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November 2016 Journey now available

One of British pop band Pulp’s biggest hits, “Help the Aged”, contains the lines, “Help the aged, ‘cos one day you’ll be older too, you might need someone who can pull you through”. Those words eerily played out in my head as I researched how the federal government’s proposed cuts to aged care health services (page 6) will have devastating consequences for some of society’s most frail and vulnerable people.

Click here to read November Journey

Click here to read November Journey

This issue is a stark reminder that most of us won’t escape the advances of old age and one day we might need younger people to pull us through difficult times if the current trajectory of ruthless cost-cutting by governments continues to weaken the provision of key health services. If we would expect a level of compassion and empathy in our old age, have we done enough for our older generation as they face financial, physical and mental hardship?

Romans 15:1 reminds us that, “We who are strong have an obligation to bear with the failings of the weak, and not to please ourselves,” and it is a shameful and frankly un-Christianly act to jeopardise the vital health care needs of older people who have provided so much for this society.

With the generous perks and entitlements the political elite bestow upon themselves year-on-year, reducing aged care services for wound care and physiotherapy speaks volumes about the rhetoric-versus-reality of “responsible economic management” espoused by the people’s representatives.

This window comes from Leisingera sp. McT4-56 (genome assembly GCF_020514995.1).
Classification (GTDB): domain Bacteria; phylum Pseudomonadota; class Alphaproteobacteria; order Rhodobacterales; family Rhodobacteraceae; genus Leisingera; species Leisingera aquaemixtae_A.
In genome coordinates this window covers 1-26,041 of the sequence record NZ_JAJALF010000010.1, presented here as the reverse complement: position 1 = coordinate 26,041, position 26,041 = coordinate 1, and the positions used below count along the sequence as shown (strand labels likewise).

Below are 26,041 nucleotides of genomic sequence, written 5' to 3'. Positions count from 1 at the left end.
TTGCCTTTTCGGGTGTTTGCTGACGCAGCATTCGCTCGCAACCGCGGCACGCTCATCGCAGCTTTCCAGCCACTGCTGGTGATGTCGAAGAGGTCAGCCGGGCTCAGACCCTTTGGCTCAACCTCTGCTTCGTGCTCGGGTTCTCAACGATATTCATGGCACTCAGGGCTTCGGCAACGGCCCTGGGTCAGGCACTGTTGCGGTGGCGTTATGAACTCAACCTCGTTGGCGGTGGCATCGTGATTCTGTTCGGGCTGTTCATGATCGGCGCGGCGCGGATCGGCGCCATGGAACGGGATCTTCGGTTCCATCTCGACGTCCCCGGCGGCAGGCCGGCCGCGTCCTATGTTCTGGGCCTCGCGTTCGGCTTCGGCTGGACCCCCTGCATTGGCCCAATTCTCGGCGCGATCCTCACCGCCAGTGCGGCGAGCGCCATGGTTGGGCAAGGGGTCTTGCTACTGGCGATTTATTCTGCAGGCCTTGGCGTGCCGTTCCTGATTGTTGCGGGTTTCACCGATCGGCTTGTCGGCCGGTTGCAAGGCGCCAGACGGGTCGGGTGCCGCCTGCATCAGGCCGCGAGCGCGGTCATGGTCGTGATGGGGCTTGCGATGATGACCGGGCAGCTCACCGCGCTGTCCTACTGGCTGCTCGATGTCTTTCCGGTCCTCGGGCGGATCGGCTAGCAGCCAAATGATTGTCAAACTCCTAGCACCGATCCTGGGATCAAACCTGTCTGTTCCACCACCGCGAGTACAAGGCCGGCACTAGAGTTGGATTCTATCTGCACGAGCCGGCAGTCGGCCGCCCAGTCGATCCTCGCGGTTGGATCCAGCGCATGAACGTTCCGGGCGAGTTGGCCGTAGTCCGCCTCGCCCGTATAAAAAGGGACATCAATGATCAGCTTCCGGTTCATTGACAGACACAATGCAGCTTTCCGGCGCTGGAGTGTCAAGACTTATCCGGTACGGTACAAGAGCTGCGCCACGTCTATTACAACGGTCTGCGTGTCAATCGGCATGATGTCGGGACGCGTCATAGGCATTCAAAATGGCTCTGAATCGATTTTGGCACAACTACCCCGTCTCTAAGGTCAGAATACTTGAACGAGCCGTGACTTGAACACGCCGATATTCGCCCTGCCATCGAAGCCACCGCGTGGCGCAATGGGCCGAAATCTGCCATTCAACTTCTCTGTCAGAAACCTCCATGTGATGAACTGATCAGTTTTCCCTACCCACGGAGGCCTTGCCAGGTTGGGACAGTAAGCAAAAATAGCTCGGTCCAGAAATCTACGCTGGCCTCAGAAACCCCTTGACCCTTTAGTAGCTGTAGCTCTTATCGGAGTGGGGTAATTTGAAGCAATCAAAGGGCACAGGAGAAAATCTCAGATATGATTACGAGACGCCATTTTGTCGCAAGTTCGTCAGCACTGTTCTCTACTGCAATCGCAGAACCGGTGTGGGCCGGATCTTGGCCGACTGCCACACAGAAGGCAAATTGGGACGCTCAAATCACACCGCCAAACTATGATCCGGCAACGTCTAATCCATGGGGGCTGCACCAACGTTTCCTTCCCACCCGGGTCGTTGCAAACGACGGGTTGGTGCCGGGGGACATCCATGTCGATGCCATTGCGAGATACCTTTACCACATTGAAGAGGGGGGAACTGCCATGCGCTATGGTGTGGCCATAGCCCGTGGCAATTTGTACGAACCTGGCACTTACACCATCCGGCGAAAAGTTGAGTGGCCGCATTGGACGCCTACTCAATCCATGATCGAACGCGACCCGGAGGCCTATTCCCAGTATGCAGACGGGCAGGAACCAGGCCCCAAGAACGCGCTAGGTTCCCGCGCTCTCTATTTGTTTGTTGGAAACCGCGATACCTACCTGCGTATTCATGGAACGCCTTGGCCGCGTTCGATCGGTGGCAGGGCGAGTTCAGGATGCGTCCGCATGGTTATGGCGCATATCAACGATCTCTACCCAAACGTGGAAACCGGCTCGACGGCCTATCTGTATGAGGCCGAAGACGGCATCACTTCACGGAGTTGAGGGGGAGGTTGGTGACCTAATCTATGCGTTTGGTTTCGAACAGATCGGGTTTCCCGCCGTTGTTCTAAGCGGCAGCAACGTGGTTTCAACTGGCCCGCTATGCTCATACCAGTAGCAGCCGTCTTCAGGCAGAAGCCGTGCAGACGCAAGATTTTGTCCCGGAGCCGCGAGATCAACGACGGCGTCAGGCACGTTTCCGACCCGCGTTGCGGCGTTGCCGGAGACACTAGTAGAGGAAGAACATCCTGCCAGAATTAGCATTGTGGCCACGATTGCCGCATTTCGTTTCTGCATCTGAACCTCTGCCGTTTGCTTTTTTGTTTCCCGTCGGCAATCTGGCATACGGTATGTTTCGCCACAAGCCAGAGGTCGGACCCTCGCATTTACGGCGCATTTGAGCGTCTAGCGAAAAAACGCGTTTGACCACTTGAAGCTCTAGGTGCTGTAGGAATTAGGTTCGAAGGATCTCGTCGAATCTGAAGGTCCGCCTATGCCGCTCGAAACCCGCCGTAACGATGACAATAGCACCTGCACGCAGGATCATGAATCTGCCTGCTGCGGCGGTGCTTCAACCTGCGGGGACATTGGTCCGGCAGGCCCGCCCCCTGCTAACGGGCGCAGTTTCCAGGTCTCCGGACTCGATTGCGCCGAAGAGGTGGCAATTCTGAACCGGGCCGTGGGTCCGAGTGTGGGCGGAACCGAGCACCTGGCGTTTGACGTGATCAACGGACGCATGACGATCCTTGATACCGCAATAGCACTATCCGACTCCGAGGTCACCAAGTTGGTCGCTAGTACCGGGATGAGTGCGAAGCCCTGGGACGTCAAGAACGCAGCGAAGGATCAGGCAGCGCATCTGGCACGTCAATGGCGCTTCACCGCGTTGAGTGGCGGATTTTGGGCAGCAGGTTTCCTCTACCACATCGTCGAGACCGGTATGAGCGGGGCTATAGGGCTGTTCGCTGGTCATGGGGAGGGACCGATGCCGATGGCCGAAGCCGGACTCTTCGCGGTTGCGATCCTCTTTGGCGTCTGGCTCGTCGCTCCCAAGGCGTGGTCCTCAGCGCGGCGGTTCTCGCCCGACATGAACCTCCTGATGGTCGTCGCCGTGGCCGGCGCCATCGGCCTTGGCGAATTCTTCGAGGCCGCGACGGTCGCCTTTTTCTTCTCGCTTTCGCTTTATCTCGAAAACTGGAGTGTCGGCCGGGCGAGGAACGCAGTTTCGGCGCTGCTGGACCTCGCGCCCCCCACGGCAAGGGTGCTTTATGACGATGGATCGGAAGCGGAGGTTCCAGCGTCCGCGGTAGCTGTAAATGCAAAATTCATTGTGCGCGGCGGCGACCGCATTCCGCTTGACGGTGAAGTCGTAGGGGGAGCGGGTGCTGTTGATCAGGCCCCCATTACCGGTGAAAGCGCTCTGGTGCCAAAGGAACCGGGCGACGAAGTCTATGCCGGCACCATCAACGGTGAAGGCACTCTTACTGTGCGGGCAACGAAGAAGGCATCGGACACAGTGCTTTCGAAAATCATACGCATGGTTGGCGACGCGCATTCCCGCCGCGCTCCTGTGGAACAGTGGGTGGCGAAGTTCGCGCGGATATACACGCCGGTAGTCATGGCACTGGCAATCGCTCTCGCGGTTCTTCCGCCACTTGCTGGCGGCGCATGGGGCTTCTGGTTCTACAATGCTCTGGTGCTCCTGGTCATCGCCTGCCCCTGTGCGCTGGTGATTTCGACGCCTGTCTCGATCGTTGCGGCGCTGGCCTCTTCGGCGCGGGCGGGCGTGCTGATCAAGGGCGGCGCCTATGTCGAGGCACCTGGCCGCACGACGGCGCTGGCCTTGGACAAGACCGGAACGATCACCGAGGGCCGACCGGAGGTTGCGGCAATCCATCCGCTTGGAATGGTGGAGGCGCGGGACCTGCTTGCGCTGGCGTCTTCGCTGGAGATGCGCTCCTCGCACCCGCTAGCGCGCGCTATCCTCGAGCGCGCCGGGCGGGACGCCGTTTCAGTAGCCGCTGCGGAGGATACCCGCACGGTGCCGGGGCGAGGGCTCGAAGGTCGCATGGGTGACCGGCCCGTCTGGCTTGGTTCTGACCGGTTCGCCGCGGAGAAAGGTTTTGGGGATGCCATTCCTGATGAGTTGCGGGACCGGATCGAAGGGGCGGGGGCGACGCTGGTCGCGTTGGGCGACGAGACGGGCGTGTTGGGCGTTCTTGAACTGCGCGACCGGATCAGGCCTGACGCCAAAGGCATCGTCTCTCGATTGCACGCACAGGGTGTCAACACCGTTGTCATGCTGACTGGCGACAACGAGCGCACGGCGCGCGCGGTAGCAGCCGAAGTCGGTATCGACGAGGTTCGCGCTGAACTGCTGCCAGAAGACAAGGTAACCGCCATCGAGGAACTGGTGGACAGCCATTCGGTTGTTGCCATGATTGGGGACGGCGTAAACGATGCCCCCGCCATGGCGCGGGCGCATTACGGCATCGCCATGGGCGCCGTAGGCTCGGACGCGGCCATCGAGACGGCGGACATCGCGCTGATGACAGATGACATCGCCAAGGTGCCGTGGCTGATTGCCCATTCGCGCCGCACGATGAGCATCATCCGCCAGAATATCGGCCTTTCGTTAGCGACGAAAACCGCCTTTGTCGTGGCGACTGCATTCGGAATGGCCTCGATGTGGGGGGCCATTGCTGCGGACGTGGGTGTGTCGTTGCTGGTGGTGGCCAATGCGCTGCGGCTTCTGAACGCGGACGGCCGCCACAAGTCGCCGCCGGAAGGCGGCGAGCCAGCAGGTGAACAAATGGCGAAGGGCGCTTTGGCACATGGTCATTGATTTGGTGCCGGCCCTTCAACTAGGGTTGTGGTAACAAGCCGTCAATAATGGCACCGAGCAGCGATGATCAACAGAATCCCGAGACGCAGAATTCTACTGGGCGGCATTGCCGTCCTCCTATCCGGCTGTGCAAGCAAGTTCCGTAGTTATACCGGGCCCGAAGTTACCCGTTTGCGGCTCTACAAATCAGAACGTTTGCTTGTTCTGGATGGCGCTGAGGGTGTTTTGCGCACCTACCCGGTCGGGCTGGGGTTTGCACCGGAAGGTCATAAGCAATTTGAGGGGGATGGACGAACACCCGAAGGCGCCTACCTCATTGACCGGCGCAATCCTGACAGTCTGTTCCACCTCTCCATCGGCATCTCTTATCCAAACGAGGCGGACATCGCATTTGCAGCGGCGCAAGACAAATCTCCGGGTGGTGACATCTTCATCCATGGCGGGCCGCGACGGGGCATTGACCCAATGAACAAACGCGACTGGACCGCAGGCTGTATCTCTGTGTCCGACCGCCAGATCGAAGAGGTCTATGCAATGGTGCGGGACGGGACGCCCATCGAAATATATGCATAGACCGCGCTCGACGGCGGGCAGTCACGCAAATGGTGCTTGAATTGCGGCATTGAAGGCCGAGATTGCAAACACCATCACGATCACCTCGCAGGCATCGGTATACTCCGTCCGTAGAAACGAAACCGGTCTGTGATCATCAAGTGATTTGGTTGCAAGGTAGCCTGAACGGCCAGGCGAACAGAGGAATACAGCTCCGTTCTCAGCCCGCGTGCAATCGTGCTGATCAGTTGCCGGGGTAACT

At the other end of the age spectrum, Ashley Thompson hears the personal stories (page 9) of women facing complex and difficult decisions about pregnancy. The Queensland Synod’s submission to the state abortion law reform inquiry was a trigger for Journey to talk about a topic rarely spoken about with balance. Abortion is a topic fraught with emotional, spiritual, political and ethical considerations, but the difficult, sometimes harrowing dimensions of each woman’s account should give pause for reflection and prayer, no matter where you stand on the issue.

Last but not least, John Harrison visits Rev Craig Mischewski (page 12) in North Queensland to learn about Craig’s faith journey from a remote cattle camp in the Northern Territory to ministry in communities such as Weipa and Aurukun, and the challenges with serving Mapoon, a community keen to rebuild the church after it was pulled down by the state government in 1964.

Ben Rogers
Cross-platform editor

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